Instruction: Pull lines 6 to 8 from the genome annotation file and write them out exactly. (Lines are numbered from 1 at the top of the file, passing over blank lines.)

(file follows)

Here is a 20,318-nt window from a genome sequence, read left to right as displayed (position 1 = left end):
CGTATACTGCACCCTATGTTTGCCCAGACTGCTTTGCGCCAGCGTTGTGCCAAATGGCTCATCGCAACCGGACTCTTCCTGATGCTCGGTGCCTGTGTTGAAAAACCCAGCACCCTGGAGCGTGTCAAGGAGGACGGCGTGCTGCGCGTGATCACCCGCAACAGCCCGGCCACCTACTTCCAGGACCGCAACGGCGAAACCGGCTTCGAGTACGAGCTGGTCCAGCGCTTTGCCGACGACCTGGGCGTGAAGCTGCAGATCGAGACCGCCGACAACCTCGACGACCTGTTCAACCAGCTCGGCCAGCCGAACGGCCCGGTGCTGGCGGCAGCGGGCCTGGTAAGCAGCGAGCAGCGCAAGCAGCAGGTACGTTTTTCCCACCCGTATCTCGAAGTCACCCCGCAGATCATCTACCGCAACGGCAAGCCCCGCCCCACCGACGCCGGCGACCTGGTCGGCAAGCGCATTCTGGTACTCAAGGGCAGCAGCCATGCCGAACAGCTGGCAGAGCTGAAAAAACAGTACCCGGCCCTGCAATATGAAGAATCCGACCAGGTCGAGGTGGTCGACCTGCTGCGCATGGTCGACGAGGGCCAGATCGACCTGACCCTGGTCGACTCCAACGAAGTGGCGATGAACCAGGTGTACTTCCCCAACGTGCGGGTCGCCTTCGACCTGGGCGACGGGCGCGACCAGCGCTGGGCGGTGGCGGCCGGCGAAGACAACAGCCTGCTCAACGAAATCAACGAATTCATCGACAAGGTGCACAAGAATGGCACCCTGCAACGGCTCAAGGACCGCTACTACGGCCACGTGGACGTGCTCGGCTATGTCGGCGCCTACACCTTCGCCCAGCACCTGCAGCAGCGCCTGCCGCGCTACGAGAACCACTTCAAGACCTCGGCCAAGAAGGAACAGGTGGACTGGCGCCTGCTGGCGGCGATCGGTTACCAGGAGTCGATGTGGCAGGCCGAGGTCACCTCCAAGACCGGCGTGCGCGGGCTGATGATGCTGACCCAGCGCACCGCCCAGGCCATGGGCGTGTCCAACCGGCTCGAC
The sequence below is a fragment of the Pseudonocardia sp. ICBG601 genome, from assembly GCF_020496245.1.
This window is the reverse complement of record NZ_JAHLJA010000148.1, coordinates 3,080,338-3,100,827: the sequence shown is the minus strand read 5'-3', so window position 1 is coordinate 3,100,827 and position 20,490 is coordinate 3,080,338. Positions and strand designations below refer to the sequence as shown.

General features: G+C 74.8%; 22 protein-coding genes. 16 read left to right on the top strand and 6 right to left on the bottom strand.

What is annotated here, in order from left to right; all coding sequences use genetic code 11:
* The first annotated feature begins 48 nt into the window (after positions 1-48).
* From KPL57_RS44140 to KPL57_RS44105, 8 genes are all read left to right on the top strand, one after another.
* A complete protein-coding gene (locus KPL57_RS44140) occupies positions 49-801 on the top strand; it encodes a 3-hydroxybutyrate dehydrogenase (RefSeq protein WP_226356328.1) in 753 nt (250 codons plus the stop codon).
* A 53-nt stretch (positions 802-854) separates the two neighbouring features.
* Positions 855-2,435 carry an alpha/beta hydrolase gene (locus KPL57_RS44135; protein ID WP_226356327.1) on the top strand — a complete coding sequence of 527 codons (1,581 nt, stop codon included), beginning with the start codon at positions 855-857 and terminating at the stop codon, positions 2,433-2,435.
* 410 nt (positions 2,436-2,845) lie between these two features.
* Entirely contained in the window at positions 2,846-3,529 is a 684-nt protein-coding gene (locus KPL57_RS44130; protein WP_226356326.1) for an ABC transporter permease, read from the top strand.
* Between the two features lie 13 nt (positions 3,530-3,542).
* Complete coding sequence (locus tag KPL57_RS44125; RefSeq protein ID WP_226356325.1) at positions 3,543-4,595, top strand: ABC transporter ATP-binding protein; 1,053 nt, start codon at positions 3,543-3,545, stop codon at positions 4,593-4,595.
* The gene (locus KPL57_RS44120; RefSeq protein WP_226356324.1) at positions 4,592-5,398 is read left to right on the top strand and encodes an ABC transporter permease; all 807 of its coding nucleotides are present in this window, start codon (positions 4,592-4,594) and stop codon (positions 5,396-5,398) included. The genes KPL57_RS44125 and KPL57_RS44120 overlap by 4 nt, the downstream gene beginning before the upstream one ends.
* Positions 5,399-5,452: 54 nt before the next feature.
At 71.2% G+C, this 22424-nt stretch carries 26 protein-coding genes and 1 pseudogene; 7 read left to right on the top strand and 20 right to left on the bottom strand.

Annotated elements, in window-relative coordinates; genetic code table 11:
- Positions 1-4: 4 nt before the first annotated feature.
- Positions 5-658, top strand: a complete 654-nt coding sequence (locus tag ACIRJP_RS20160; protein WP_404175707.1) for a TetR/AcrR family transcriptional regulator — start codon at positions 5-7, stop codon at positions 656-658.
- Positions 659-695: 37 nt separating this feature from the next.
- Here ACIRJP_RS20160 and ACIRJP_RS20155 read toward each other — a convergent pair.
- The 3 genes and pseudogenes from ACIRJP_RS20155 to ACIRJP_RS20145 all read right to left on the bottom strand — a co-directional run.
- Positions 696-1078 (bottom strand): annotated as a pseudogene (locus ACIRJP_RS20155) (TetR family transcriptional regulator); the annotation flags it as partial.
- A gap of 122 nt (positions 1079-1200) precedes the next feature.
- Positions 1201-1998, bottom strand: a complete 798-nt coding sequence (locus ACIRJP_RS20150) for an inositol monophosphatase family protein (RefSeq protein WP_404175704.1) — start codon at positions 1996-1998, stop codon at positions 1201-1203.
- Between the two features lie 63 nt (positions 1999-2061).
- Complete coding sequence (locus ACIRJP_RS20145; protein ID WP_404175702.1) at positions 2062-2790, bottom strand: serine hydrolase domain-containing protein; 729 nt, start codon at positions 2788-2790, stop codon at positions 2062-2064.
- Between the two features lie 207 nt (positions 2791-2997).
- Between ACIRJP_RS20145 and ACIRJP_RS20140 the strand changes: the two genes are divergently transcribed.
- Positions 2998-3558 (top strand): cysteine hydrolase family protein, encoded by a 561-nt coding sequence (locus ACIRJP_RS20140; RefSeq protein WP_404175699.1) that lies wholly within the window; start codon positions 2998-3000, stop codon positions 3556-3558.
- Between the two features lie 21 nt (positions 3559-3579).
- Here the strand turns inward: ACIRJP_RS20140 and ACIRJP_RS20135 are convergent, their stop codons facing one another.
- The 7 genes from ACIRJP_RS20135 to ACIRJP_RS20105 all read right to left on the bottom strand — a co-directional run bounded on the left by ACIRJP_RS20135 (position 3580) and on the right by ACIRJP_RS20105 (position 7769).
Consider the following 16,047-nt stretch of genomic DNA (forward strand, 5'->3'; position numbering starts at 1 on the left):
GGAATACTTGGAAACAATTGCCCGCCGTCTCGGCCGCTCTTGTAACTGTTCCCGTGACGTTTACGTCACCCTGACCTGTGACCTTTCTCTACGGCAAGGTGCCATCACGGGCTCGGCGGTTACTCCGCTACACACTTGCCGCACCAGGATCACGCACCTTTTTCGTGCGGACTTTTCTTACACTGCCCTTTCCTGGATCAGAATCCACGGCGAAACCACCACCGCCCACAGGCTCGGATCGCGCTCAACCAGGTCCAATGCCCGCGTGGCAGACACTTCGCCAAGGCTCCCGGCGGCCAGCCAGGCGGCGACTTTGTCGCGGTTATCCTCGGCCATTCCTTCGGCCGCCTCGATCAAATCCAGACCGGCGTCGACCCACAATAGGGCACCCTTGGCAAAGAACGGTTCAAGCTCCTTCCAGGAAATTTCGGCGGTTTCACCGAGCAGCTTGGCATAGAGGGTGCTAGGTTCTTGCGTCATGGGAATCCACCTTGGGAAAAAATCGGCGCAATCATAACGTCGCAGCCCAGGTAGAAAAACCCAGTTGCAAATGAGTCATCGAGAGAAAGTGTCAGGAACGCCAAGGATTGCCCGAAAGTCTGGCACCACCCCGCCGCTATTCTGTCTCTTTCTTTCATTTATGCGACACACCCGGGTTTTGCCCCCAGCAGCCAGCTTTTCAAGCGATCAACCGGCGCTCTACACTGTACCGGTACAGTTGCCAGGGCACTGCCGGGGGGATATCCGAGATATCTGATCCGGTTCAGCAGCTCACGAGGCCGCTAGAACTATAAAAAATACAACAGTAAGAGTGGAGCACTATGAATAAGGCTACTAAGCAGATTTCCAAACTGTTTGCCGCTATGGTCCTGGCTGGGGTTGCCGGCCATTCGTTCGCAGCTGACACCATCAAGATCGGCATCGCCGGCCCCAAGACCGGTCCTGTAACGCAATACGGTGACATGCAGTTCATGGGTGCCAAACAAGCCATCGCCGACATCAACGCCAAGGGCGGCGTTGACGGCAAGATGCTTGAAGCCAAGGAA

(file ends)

What is annotated here, in order from left to right; all coding sequences use genetic code 11:
* The first annotated feature begins 48 nt into the window (after positions 1-48).
* From KPL57_RS44140 to KPL57_RS44105, 8 genes are all read left to right on the top strand, one after another.